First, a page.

The next stop on our demonstration was the planet Felucia, which was briefly seen in Episode III. This is the alien world full of giant purple mushrooms, as well as inhabitants that are Force aware. This means that they're not only resistant to Force powers, but some of them may also have powers of their own. Then there are the giant rancors, the two-legged monsters of Star Wars, one of which was seen in Return of the Jedi. Battling the rancor will require you to use those lightning bombs previously mentioned, but if you whittle away at its health enough, you can perform one of many vicious kill moves, which range from jumping atop its head and stabbing down through its skull with your saber to just hurling your saber through its eye. (When it opens its mouth to scream, you can see the blade jutting into its throat.)
The final level that we were shown was Raxis Prime, the junkyard world. The entire opening of the level is pretty dramatic once you realize that you're standing atop a crashed Star Destroyer; if you look down off of the ledge, you'll see the distinctive, buckyball-shaped shield generators on the bridge superstructure. The goal on Raxis Prime is to take out a Jedi Master named Kazdan (which is not a reference to Empire Strikes Back screenwriter Lawrence Kasdan). The trick is that Kazdan has created Force golems, which are basically Force-animated constructions that are highly resistant to your powers. The battle with Kazdan himself will be a challenge.
Although it sounds as if you're going to be a complete and total badass throughout the game, the designers say that the theme of The Force Unleashed is that of redemption. Does that mean the secret apprentice will discover the error of his ways and change sides? We'll see. It'll be interesting to see how it all pans out, and how his relationships with the other characters in the game change. For instance, there's Juno Eclipse, an Imperial pilot who serves as the apprentice's pilot aboard the Rogue Shadow. She's also the love interest. The apprentice is voiced by Sam Witwer, who was seen in The Mist, Dexter, and Battlestar Galactica (in which he played the pilot Crashdown). Eclipse is voiced by English actress Nathalie Cox.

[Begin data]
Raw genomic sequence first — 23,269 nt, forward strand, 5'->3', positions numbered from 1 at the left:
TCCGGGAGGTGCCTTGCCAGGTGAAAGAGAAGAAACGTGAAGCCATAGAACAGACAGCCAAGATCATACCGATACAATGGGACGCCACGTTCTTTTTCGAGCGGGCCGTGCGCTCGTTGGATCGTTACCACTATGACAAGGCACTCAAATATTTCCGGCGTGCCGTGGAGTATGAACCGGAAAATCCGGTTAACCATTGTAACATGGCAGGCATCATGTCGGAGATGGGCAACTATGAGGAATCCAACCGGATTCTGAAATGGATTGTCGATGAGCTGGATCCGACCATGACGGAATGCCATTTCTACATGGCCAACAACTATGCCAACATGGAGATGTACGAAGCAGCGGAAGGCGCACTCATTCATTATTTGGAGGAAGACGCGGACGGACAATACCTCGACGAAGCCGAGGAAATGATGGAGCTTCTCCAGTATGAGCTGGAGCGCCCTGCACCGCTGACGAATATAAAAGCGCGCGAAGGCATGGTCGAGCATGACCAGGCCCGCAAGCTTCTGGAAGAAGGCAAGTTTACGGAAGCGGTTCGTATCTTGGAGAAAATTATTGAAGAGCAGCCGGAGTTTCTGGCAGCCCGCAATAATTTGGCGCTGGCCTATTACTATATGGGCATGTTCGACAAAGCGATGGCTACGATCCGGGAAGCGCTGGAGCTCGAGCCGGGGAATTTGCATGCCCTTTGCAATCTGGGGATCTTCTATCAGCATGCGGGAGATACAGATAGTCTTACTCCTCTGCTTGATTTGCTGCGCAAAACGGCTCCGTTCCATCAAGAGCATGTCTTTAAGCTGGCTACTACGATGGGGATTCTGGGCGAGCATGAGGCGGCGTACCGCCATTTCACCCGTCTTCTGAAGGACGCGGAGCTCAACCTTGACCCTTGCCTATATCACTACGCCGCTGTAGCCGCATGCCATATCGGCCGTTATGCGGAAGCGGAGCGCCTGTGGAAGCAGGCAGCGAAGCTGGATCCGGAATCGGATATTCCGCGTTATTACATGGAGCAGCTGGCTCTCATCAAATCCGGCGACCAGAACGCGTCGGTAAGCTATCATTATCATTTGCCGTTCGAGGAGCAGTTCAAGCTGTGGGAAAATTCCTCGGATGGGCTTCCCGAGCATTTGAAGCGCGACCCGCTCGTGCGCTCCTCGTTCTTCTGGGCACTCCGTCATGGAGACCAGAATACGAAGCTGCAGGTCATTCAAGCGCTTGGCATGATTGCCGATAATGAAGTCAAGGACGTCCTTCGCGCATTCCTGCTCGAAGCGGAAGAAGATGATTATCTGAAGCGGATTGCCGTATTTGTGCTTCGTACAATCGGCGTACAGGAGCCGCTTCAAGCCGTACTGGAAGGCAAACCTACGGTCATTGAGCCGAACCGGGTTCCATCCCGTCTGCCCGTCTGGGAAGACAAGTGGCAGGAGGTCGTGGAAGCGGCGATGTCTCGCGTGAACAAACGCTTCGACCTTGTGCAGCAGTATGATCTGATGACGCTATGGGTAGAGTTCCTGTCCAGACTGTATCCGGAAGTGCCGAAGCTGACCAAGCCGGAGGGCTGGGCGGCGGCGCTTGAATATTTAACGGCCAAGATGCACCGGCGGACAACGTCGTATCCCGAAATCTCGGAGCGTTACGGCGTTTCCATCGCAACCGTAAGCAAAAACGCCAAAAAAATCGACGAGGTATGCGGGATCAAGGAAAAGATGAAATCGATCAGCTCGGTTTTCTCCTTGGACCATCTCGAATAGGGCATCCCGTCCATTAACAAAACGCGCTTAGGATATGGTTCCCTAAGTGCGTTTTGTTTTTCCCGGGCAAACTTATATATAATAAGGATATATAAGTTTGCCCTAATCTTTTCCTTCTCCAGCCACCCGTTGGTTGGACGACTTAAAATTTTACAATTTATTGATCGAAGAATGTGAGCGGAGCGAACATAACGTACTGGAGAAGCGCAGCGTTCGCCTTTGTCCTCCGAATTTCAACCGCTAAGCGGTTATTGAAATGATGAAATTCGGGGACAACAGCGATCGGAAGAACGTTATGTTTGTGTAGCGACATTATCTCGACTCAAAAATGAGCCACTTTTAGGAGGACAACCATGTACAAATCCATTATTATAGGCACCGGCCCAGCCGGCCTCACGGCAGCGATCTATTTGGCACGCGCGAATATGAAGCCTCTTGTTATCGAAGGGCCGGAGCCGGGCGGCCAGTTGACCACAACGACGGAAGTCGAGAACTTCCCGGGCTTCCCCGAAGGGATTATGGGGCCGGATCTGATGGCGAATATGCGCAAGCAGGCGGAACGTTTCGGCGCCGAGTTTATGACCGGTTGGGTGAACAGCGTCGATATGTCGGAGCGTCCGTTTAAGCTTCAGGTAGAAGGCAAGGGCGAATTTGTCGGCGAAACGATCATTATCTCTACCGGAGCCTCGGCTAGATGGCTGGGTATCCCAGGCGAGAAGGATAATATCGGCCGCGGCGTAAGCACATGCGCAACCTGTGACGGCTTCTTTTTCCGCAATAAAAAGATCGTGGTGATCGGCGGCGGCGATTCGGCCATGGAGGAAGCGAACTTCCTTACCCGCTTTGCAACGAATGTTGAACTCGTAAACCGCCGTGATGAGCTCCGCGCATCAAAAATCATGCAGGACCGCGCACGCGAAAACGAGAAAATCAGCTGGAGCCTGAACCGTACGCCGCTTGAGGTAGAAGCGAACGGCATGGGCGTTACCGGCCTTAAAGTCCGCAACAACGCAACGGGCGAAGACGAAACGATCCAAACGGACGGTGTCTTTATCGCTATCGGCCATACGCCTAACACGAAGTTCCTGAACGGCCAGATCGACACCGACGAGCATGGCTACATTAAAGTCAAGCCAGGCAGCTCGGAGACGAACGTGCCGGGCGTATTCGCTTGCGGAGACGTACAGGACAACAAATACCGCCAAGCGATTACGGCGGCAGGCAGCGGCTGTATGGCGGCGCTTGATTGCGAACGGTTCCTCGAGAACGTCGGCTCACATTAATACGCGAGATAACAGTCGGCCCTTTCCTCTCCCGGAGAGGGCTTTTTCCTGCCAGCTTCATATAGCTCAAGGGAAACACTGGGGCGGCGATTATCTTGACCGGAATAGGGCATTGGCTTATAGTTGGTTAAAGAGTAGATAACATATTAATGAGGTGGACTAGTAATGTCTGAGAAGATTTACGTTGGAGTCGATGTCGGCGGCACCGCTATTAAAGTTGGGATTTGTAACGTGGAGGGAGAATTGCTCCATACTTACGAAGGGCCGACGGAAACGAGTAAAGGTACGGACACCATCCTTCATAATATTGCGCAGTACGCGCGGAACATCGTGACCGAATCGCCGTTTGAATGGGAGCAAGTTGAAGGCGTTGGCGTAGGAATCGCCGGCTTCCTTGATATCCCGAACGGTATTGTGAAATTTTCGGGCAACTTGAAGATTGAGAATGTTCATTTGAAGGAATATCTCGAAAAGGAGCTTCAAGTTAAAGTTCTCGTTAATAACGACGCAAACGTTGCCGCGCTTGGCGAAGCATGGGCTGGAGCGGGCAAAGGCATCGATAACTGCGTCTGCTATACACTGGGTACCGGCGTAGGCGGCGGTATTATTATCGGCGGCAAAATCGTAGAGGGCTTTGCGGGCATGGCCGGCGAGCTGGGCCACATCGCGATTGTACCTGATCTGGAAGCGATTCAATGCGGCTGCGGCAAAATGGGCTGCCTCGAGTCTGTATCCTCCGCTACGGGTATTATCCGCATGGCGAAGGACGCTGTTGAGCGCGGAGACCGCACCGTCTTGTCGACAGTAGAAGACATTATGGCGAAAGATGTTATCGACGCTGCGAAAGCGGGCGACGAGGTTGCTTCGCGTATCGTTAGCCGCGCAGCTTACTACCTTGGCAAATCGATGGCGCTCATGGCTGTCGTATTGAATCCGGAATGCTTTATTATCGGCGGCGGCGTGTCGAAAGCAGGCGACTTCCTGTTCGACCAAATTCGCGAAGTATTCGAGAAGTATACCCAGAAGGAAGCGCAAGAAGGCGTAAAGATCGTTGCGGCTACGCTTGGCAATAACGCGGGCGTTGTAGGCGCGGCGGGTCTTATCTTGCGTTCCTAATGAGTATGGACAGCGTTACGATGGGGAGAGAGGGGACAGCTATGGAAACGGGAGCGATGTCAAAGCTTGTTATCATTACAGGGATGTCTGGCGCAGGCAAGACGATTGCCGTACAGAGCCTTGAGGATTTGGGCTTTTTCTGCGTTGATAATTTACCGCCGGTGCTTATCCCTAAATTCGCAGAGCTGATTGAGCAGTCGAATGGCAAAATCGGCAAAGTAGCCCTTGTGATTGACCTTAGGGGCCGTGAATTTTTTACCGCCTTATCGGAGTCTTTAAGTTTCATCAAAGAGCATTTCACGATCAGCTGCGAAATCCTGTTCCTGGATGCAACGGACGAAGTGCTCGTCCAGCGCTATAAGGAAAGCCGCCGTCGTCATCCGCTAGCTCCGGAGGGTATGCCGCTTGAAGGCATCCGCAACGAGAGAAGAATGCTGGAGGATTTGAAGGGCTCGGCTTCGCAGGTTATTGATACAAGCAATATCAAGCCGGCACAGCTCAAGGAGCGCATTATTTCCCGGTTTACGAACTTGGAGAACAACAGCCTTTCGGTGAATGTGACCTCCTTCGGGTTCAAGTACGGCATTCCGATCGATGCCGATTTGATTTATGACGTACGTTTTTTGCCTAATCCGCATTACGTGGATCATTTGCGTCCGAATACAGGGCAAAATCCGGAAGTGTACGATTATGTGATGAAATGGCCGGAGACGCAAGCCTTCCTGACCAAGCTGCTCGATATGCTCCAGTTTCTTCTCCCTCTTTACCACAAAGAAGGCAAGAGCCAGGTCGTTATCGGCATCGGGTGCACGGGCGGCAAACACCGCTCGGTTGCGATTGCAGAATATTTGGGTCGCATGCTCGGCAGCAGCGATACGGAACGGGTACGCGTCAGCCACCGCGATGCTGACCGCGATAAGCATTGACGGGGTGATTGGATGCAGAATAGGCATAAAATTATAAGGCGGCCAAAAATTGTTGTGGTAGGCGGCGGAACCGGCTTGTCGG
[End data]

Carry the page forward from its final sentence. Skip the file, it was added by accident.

The Force Unleashed will ship for the PS3 and Xbox 360, but other versions are also planned for the Wii, PSP, Nintendo DS, and PS2. Though the underlying stories will be the same across all platforms, there will be differences between most of them, as well as unique content designed for the platform. The PSP version will feature historical battles from the movies, whereas the Wii version will have some levels that aren't in the Xbox 360 or PS3 versions. In the Wii version, we saw a Jedi temple level, but more importantly, LucasArts demonstrated how the Wii Remote is used for lightsaber attacks while the Nunchuk is used for Force powers. The designers also showed off duel mode, which is a head-to-head battle where two players can pummel one another using Force powers. Duel mode will have nine arenas and plenty of unlockable characters, and the goal is to kill your opponent three out of five times. It can make for a fairly wild battle, considering that players can kick in temporary invulnerability, or use a Force unleashed boost to double their Force powers. A timer runs down throughout the entire affair, and if it ends, the game goes into sudden-death overtime.
All the versions of the game we saw look spectacular. The Wii version obviously doesn't look anywhere as good as the PS3 or Xbox 360 games, but compared to other games on the platform, it still looks busy and fluid. LucasArts showed off the Xbox 360 game during the demonstration, and it's easily one of the best-looking 360 games that we've seen. The colors and visuals are just bright and sharp and eye-catching, and the level of detail is extremely high.
Unfortunately, LucasArts wouldn't discuss multiplayer for the 360 or PS3, but there's still plenty of time before the game arrives, so we expect more updates in the near future. The Force Unleashed will ship for all platforms simultaneously sometime this summer, and this is definitely one game that you should keep an eye on.